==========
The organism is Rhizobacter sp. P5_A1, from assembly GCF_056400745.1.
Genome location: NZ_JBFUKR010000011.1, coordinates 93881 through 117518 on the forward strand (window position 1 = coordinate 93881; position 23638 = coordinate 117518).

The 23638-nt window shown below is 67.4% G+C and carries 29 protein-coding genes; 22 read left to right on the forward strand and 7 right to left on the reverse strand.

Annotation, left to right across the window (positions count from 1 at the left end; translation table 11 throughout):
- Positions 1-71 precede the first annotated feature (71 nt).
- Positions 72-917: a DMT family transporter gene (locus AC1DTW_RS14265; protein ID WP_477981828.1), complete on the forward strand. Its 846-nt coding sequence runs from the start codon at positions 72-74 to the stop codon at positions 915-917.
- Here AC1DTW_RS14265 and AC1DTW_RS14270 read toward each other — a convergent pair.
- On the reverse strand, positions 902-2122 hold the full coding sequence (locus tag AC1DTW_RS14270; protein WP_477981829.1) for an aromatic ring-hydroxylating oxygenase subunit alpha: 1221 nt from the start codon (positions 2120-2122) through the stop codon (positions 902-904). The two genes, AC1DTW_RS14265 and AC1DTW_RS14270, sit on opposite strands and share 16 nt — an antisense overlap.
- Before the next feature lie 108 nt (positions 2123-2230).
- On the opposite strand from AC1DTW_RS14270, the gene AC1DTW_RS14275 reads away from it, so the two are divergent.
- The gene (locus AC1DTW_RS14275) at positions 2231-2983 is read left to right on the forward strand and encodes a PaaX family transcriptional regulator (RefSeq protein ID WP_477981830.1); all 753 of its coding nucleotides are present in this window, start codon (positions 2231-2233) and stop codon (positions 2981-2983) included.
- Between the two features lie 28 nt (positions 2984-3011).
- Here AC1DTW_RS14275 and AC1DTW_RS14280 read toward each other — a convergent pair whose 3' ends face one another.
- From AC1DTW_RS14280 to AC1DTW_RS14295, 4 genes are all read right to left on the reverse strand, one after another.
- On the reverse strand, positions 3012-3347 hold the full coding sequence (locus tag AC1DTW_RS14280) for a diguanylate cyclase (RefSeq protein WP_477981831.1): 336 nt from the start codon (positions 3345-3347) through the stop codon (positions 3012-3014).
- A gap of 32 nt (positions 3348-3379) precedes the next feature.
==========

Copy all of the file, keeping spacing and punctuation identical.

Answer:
The organism is Rhizobacter sp. P5_A1, from assembly GCF_056400745.1.
Genome location: NZ_JBFUKR010000011.1, coordinates 93881 through 117518 on the forward strand (window position 1 = coordinate 93881; position 23638 = coordinate 117518).

The 23638-nt window shown below is 67.4% G+C and carries 29 protein-coding genes; 22 read left to right on the forward strand and 7 right to left on the reverse strand.

Annotation, left to right across the window (positions count from 1 at the left end; translation table 11 throughout):
- Positions 1-71 precede the first annotated feature (71 nt).
- Positions 72-917: a DMT family transporter gene (locus AC1DTW_RS14265; protein ID WP_477981828.1), complete on the forward strand. Its 846-nt coding sequence runs from the start codon at positions 72-74 to the stop codon at positions 915-917.
- Here AC1DTW_RS14265 and AC1DTW_RS14270 read toward each other — a convergent pair.
- On the reverse strand, positions 902-2122 hold the full coding sequence (locus tag AC1DTW_RS14270; protein WP_477981829.1) for an aromatic ring-hydroxylating oxygenase subunit alpha: 1221 nt from the start codon (positions 2120-2122) through the stop codon (positions 902-904). The two genes, AC1DTW_RS14265 and AC1DTW_RS14270, sit on opposite strands and share 16 nt — an antisense overlap.
- Before the next feature lie 108 nt (positions 2123-2230).
- On the opposite strand from AC1DTW_RS14270, the gene AC1DTW_RS14275 reads away from it, so the two are divergent.
- The gene (locus AC1DTW_RS14275) at positions 2231-2983 is read left to right on the forward strand and encodes a PaaX family transcriptional regulator (RefSeq protein ID WP_477981830.1); all 753 of its coding nucleotides are present in this window, start codon (positions 2231-2233) and stop codon (positions 2981-2983) included.
- Between the two features lie 28 nt (positions 2984-3011).
- Here AC1DTW_RS14275 and AC1DTW_RS14280 read toward each other — a convergent pair whose 3' ends face one another.
- From AC1DTW_RS14280 to AC1DTW_RS14295, 4 genes are all read right to left on the reverse strand, one after another.
- On the reverse strand, positions 3012-3347 hold the full coding sequence (locus tag AC1DTW_RS14280) for a diguanylate cyclase (RefSeq protein WP_477981831.1): 336 nt from the start codon (positions 3345-3347) through the stop codon (positions 3012-3014).
- A gap of 32 nt (positions 3348-3379) precedes the next feature.